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Fall 2008
Issue 6

     MySQL® Magazine
             News, articles and feedback for MySQL database administrat...
Page 2                                       Fall 2008                                    MySQL Magazine

    Decision ...
Page 3                                       Fall 2008                                     MySQL Magazine

Decision Table...
Page 4                                       Fall 2008                                    MySQL Magazine

Decision Table...
Page 5                                       Fall 2008                                    MySQL Magazine

  Decision Ta...
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My Article on MySQL Magazine


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My Article on MySQL Magazine

  1. 1. Fall 2008 Issue 6 MySQL® Magazine S News, articles and feedback for MySQL database administrators and developers using MySQL on a daily basis to provide some of the best database infrastructure available. INSIDE THIS ISSUE REGULAR FEATURES 2 Decision Table-Driven Development 6 Coding Corner 12 Overview of Zmanda Recovery Manager 17 Bookworm 17 log-bin
  2. 2. Page 2 Fall 2008 MySQL Magazine Decision Table-Driven Development By Jonathan Levin I have been trying for a while now to find ways to improve the data-driven applications I work on by leveraging the database. I begin with tweaking SQL queries. Then I replaced loops with complicated joined SQL statements. The more I optimized towards the database, the more I improved performance of my overall application. Of course, this will not be news to many of you. So I tried to come up with some ways of improving the speed even more, but the only way I saw myself doing that is if I put some application logic in the database. At least to the point where the database could arrange itself to use the data more in-line with how I wanted it to be used. I did some research (actually a lot of research) and found out that the most convenient form of logic capturing tool was decision trees and decision tables. I developed a method that I want to share with you about how I believe decision tables can help you develop data-driven applications and speed up your database queries. How can developers use this? Decision Table continues on next page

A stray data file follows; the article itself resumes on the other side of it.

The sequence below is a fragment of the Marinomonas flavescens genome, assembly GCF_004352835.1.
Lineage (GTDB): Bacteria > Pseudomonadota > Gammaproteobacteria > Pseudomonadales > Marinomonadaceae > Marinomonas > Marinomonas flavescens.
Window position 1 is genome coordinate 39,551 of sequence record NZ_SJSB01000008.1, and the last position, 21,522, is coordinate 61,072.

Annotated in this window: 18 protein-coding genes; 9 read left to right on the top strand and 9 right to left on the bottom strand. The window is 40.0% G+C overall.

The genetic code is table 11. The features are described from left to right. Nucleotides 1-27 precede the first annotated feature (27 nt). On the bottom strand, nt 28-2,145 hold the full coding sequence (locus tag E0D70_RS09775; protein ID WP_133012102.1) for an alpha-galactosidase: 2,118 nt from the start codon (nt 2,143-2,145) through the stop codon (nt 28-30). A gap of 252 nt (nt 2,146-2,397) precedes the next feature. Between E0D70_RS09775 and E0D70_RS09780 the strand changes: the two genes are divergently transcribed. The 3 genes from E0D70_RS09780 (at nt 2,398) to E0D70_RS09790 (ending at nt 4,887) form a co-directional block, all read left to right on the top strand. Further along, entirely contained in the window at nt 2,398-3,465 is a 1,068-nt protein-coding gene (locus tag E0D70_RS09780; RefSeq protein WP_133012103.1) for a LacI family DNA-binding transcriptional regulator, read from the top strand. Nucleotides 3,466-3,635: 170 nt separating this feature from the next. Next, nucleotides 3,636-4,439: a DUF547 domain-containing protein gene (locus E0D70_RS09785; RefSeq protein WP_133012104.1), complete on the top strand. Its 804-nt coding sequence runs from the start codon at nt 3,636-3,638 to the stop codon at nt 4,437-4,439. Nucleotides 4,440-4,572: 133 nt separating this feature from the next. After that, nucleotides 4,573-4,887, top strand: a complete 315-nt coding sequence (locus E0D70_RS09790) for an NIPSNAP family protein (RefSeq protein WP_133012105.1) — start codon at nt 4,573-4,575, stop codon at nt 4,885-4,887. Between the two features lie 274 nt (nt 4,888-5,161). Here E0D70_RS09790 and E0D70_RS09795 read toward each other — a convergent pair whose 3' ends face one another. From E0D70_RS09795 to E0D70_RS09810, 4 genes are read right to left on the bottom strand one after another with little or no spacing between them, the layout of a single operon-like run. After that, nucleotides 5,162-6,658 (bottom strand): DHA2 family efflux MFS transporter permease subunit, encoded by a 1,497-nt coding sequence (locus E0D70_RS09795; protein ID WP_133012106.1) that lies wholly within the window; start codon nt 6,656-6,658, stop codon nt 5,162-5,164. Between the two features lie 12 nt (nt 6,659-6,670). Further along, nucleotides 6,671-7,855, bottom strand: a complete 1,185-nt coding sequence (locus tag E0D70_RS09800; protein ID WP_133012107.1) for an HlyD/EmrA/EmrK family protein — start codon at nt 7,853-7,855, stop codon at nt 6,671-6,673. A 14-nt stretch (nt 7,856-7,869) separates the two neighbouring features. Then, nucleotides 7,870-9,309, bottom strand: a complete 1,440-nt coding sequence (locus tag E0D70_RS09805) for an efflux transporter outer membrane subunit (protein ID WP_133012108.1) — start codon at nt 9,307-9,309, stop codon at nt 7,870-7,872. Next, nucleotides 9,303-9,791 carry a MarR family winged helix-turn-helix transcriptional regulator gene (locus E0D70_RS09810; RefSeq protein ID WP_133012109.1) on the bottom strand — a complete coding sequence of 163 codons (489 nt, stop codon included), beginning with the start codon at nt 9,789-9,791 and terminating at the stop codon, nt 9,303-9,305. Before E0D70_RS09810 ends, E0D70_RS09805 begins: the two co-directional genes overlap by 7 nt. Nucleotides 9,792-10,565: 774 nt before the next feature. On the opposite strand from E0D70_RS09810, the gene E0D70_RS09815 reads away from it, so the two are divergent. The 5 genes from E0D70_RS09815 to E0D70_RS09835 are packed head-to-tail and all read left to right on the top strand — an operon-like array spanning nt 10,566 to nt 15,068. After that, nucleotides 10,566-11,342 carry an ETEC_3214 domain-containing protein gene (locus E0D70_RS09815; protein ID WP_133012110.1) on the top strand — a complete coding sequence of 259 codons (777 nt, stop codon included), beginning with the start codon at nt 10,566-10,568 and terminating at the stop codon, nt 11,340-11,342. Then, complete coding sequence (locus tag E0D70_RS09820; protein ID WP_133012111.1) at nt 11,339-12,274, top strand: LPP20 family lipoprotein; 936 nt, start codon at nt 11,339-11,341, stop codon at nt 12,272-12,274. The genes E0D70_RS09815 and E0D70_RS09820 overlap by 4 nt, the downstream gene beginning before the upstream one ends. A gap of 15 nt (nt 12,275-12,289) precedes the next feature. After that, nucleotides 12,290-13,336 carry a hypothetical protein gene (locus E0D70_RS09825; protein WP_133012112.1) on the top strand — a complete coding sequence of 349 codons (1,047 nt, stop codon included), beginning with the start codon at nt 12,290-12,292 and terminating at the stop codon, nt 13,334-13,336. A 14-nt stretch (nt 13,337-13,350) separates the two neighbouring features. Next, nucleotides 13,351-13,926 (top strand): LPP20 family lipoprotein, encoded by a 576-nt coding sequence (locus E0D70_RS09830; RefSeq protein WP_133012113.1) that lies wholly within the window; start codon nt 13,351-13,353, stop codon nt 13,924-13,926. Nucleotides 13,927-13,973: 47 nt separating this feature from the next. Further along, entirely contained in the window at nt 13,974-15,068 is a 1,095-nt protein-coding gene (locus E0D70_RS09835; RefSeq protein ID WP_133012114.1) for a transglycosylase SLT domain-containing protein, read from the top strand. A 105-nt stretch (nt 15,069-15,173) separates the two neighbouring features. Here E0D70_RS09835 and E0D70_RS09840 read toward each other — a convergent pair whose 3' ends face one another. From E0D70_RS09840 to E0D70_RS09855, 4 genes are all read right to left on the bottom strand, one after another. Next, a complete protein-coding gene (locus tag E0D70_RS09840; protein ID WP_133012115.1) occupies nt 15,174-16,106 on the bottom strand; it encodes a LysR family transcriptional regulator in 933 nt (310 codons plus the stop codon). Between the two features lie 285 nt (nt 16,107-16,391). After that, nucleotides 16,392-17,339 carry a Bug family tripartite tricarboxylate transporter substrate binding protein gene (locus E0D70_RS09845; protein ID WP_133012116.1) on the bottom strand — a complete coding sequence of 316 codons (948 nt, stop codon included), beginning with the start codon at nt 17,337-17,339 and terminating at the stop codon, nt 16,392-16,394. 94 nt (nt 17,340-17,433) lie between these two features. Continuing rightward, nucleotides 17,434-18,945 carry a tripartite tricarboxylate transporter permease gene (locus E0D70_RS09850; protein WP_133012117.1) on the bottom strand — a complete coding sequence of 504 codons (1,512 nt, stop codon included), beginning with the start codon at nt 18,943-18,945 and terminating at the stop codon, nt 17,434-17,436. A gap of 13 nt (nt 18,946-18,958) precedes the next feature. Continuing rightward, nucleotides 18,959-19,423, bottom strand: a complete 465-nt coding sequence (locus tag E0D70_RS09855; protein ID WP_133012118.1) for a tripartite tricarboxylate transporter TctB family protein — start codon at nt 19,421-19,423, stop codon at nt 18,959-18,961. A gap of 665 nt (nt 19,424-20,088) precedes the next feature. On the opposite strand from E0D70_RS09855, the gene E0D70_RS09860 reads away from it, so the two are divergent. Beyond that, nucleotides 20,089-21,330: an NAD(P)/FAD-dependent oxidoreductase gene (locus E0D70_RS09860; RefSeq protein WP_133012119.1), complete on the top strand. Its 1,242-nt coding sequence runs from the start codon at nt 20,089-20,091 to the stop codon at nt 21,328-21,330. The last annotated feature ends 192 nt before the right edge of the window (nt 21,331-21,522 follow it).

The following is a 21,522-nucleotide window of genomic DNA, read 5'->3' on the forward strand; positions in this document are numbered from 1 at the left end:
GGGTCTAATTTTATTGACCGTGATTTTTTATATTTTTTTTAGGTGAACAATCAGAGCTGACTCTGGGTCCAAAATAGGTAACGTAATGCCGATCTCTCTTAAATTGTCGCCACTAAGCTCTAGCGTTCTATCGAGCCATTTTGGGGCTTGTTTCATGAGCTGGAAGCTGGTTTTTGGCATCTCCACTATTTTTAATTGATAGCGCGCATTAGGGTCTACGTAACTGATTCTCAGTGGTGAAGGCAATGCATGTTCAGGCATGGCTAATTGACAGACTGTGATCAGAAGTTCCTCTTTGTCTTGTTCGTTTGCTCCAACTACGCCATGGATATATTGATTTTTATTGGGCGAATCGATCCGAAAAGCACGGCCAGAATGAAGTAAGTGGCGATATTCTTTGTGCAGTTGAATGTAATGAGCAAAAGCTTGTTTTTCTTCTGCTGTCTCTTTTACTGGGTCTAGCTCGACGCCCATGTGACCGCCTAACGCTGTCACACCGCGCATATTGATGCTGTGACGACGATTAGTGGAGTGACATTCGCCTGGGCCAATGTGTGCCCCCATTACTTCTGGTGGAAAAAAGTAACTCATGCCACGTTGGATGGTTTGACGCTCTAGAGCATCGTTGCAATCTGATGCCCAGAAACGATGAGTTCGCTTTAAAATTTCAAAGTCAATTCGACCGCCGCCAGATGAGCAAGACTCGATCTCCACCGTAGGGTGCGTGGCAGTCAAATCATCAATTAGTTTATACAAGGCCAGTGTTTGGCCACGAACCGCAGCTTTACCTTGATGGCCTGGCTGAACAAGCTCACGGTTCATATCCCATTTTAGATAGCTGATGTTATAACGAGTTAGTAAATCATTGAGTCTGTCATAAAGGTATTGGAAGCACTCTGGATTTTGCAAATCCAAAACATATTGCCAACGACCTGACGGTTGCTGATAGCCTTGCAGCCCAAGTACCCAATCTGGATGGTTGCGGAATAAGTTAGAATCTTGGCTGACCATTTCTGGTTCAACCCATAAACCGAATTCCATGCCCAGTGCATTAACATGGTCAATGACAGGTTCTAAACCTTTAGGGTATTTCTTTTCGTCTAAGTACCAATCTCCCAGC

3. 3. Page 3 Fall 2008 MySQL Magazine Decision Table from previous page STEPS: 1) The business user would like a new application and develops a requirements list for you 2) You start analyzing the system and write down what kind of data you need to keep. You then start designing an initial idea for a database. 3) You ask what kind of decisions you need to have for the new application and then make decision tree diagrams. You can then show the diagrams to the business user to see if you are on the same page. Some examples: a) What discount should a new customer get? b) When is it ok to go outside and play a baseball game (according to the weather)? c) Does the hotel have available rooms? 4) You can convert the decision tree into a decision table, which naturally fits database tables where you can store it: In this example, you can see all the possible options for when a hotel will have available rooms or not. This can also be called a “Truth Table”, because it only holds True or False. 5) Now it is time to go to your application code (or your database code).You write code to process the conditions and store the result in the database. You can store the results in a separate table from the data you are referring it to because of versioning reasons. After you have all the conditions processed and saved, you can search the decision table for the result to the decision you are looking for and save it to your table. 6) There are also ways to create and search decision tables by minimizing the rows using “All” (meaning in all cases for this condition) instead of True/False. In the event where you forgot a certain situation, or tree branch, you can configure your application to add a new row to your decision table for that situation and to message you to fill it in later. This helps with debugging behaviour. 7) It is important to note that there is an element of Test Driven-Development here. The idea of creating tests first is to help discover what your program should do, run the test to check if it works and then “flesh out” the code to make the test pass. Here you use the conditions to help you create tests - Null for fail and True/False for pass. You also know what the application should do because you planned it when you Decision Table continues on next page